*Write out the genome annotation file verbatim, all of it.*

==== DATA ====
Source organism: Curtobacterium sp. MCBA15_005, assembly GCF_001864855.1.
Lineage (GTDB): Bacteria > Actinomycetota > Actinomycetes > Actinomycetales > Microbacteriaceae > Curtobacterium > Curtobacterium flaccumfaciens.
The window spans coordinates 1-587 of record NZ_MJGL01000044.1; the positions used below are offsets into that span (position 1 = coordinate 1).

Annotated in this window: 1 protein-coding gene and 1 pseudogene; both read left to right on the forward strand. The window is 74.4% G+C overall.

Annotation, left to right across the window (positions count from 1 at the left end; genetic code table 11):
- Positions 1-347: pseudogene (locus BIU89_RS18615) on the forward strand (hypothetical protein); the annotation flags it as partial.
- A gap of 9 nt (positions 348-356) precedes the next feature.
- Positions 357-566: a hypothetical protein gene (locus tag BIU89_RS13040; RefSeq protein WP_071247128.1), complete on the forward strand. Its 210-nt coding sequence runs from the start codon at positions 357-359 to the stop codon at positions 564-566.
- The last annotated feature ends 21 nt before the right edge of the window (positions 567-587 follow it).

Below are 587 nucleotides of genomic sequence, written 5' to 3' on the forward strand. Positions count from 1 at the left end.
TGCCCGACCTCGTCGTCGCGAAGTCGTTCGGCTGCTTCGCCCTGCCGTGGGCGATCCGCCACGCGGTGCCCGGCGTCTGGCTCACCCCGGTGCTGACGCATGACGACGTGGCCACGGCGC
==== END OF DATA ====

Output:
Source organism: Curtobacterium sp. MCBA15_005, assembly GCF_001864855.1.
Lineage (GTDB): Bacteria > Actinomycetota > Actinomycetes > Actinomycetales > Microbacteriaceae > Curtobacterium > Curtobacterium flaccumfaciens.
The window spans coordinates 1-587 of record NZ_MJGL01000044.1; the positions used below are offsets into that span (position 1 = coordinate 1).

Annotated in this window: 1 protein-coding gene and 1 pseudogene; both read left to right on the forward strand. The window is 74.4% G+C overall.

Annotation, left to right across the window (positions count from 1 at the left end; genetic code table 11):
- Positions 1-347: pseudogene (locus BIU89_RS18615) on the forward strand (hypothetical protein); the annotation flags it as partial.
- A gap of 9 nt (positions 348-356) precedes the next feature.
- Positions 357-566: a hypothetical protein gene (locus tag BIU89_RS13040; RefSeq protein WP_071247128.1), complete on the forward strand. Its 210-nt coding sequence runs from the start codon at positions 357-359 to the stop codon at positions 564-566.
- The last annotated feature ends 21 nt before the right edge of the window (positions 567-587 follow it).

Below are 587 nucleotides of genomic sequence, written 5' to 3' on the forward strand. Positions count from 1 at the left end.
TGCCCGACCTCGTCGTCGCGAAGTCGTTCGGCTGCTTCGCCCTGCCGTGGGCGATCCGCCACGCGGTGCCCGGCGTCTGGCTCACCCCGGTGCTGACGCATGACGACGTGGCCACGGCGC